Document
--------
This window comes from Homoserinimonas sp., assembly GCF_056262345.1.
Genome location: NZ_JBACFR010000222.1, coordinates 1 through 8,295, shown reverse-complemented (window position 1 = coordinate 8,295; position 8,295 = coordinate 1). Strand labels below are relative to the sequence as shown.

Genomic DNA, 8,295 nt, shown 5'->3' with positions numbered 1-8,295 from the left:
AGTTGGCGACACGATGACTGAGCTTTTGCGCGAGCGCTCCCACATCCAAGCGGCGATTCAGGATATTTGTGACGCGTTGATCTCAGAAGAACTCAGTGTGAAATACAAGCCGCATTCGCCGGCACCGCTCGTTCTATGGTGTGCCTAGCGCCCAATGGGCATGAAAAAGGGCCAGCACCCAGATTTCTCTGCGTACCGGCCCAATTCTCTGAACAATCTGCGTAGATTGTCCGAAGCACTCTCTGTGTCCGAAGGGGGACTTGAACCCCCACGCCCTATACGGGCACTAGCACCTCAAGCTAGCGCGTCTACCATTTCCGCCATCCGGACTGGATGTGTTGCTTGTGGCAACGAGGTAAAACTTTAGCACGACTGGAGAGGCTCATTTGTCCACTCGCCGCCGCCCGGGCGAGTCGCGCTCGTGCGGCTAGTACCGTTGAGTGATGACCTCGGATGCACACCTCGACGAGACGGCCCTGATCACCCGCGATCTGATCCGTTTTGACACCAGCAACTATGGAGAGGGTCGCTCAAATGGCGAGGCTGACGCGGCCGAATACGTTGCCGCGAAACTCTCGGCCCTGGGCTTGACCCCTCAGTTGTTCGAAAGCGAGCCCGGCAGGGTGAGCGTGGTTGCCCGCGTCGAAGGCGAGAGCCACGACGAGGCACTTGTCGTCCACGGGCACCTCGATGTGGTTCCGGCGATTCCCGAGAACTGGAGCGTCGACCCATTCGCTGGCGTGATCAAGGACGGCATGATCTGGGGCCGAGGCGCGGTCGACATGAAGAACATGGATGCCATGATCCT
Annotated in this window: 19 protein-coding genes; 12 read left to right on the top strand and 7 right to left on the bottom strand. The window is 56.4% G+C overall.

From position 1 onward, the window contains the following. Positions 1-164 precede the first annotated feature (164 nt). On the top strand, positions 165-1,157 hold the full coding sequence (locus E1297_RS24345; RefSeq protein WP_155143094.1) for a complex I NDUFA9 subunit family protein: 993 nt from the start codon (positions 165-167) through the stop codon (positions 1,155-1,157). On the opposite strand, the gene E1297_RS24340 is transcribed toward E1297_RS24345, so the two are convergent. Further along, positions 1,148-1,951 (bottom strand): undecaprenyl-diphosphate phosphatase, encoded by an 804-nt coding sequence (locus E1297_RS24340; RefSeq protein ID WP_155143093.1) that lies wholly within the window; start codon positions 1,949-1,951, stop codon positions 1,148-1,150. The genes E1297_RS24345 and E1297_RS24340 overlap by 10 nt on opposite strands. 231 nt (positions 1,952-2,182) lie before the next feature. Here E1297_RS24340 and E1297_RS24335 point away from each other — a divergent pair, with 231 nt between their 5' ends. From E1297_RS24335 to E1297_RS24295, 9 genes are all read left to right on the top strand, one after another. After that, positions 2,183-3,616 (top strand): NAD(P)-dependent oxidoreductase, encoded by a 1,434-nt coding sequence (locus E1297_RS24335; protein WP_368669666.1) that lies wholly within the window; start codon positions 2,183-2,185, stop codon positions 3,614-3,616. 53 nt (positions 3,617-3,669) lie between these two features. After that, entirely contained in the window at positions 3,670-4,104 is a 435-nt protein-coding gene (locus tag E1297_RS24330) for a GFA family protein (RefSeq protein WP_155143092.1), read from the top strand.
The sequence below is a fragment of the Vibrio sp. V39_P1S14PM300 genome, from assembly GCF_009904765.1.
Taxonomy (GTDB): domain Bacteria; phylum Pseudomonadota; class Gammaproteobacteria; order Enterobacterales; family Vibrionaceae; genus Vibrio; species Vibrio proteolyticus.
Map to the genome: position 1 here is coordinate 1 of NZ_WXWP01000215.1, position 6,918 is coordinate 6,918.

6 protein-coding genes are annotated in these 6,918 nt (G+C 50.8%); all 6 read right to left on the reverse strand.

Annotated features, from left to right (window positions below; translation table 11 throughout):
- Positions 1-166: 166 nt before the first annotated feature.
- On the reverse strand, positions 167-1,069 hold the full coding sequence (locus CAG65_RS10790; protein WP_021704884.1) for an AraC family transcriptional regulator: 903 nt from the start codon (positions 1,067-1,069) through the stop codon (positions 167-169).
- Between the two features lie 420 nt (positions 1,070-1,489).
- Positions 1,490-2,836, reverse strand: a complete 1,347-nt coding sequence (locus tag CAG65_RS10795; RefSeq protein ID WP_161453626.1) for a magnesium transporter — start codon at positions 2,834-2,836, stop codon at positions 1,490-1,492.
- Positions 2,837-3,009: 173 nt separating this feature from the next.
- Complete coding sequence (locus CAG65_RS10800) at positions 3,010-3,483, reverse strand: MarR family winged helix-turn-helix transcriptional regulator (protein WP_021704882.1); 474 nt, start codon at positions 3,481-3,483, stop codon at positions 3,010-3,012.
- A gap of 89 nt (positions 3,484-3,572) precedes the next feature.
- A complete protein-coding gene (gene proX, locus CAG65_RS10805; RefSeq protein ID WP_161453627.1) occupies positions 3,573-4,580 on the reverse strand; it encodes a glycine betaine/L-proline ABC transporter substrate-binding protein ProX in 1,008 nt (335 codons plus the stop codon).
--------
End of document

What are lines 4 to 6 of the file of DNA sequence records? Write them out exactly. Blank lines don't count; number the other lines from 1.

AGTTGGCGACACGATGACTGAGCTTTTGCGCGAGCGCTCCCACATCCAAGCGGCGATTCAGGATATTTGTGACGCGTTGATCTCAGAAGAACTCAGTGTGAAATACAAGCCGCATTCGCCGGCACCGCTCGTTCTATGGTGTGCCTAGCGCCCAATGGGCATGAAAAAGGGCCAGCACCCAGATTTCTCTGCGTACCGGCCCAATTCTCTGAACAATCTGCGTAGATTGTCCGAAGCACTCTCTGTGTCCGAAGGGGGACTTGAACCCCCACGCCCTATACGGGCACTAGCACCTCAAGCTAGCGCGTCTACCATTTCCGCCATCCGGACTGGATGTGTTGCTTGTGGCAACGAGGTAAAACTTTAGCACGACTGGAGAGGCTCATTTGTCCACTCGCCGCCGCCCGGGCGAGTCGCGCTCGTGCGGCTAGTACCGTTGAGTGATGACCTCGGATGCACACCTCGACGAGACGGCCCTGATCACCCGCGATCTGATCCGTTTTGACACCAGCAACTATGGAGAGGGTCGCTCAAATGGCGAGGCTGACGCGGCCGAATACGTTGCCGCGAAACTCTCGGCCCTGGGCTTGACCCCTCAGTTGTTCGAAAGCGAGCCCGGCAGGGTGAGCGTGGTTGCCCGCGTCGAAGGCGAGAGCCACGACGAGGCACTTGTCGTCCACGGGCACCTCGATGTGGTTCCGGCGATTCCCGAGAACTGGAGCGTCGACCCATTCGCTGGCGTGATCAAGGACGGCATGATCTGGGGCCGAGGCGCGGTCGACATGAAGAACATGGATGCCATGATCCT
Annotated in this window: 19 protein-coding genes; 12 read left to right on the top strand and 7 right to left on the bottom strand. The window is 56.4% G+C overall.

From position 1 onward, the window contains the following. Positions 1-164 precede the first annotated feature (164 nt). On the top strand, positions 165-1,157 hold the full coding sequence (locus E1297_RS24345; RefSeq protein WP_155143094.1) for a complex I NDUFA9 subunit family protein: 993 nt from the start codon (positions 165-167) through the stop codon (positions 1,155-1,157). On the opposite strand, the gene E1297_RS24340 is transcribed toward E1297_RS24345, so the two are convergent. Further along, positions 1,148-1,951 (bottom strand): undecaprenyl-diphosphate phosphatase, encoded by an 804-nt coding sequence (locus E1297_RS24340; RefSeq protein ID WP_155143093.1) that lies wholly within the window; start codon positions 1,949-1,951, stop codon positions 1,148-1,150. The genes E1297_RS24345 and E1297_RS24340 overlap by 10 nt on opposite strands. 231 nt (positions 1,952-2,182) lie before the next feature. Here E1297_RS24340 and E1297_RS24335 point away from each other — a divergent pair, with 231 nt between their 5' ends. From E1297_RS24335 to E1297_RS24295, 9 genes are all read left to right on the top strand, one after another. After that, positions 2,183-3,616 (top strand): NAD(P)-dependent oxidoreductase, encoded by a 1,434-nt coding sequence (locus E1297_RS24335; protein WP_368669666.1) that lies wholly within the window; start codon positions 2,183-2,185, stop codon positions 3,614-3,616. 53 nt (positions 3,617-3,669) lie between these two features. After that, entirely contained in the window at positions 3,670-4,104 is a 435-nt protein-coding gene (locus tag E1297_RS24330) for a GFA family protein (RefSeq protein WP_155143092.1), read from the top strand.